Interwoven Wild begins with an intimate look at Don Gayton in his BC garden with his dog Spud. Striking a series of premises — the first one being that gardening is essentially an irrational act — he logically and humorously begins to unravel the work and rituals of gardening. Engaging the reader with real gardening experiences, Gayton takes us on the microscopic steps of a gardening season and his interest in ecological succession. While commenting on the inter-reliance of species, types of soil, why weeds invade, how foreign planets appear, insects, disease and frost, he also speculates on gardeners — their needs to landscape, to purchase specialized tools, to use chemicals, to emotionally bond with trees, shrubs, flowers and vegetables.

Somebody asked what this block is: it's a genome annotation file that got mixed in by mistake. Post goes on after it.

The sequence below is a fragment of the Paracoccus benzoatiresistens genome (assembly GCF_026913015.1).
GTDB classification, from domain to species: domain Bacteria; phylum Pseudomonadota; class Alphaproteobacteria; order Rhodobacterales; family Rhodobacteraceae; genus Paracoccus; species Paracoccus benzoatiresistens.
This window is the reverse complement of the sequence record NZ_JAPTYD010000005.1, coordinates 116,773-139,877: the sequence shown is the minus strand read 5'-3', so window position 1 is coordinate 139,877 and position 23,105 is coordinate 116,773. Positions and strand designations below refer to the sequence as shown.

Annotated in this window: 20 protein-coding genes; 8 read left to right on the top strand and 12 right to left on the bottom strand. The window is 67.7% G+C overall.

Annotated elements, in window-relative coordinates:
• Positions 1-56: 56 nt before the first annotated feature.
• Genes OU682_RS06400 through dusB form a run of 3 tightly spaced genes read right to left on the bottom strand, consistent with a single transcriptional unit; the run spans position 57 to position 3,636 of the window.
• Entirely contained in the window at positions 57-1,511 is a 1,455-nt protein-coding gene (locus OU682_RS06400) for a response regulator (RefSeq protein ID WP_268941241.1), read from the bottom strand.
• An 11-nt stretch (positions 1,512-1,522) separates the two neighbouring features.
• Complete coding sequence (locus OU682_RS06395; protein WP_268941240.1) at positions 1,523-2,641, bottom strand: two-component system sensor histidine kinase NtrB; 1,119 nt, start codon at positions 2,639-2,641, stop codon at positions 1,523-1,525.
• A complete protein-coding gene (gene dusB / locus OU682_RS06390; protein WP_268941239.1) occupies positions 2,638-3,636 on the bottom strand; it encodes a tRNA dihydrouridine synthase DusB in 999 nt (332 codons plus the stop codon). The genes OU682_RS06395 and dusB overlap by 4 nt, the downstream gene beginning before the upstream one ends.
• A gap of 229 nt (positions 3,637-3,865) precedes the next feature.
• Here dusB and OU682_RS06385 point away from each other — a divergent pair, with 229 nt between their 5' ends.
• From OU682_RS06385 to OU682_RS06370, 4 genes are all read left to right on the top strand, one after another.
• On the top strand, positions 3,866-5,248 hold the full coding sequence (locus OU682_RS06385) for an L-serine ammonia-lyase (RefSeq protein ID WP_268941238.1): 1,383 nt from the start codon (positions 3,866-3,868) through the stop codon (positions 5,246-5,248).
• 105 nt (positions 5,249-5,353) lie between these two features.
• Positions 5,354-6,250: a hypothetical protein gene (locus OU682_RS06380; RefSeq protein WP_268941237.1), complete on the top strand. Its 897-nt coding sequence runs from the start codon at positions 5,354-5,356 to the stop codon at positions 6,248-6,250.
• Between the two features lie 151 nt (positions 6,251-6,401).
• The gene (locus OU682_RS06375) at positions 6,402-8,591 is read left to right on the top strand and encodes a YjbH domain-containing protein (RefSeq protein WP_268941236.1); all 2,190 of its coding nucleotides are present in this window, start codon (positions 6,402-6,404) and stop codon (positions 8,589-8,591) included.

By interlocking artists such as Monet and Caravaggio; writers such as Walt Whitman, Thoreau, Emily Dickenson, and Ann Dowden; park designer Frederick Law Olmstead, and landscape architect Christopher Alexander, Gayton reminds us that the garden has long held sway in the creative consciousness. His brief excursions into history, whether tracing the apple back to Kazakhstan, explaining how the tulip made its way from Turkey to Holland, or how the industrialist Baylock’s introduction of a smuggled Asian cherry tree destroyed the BC cherry orchids fascinate as well as instruct. For Gayton, the garden is a primordial human urge — a gift, celebration, and revelation buried in human psyche, marked in our collective mythologies — a kind of magical glue binding world culture, science and economics.
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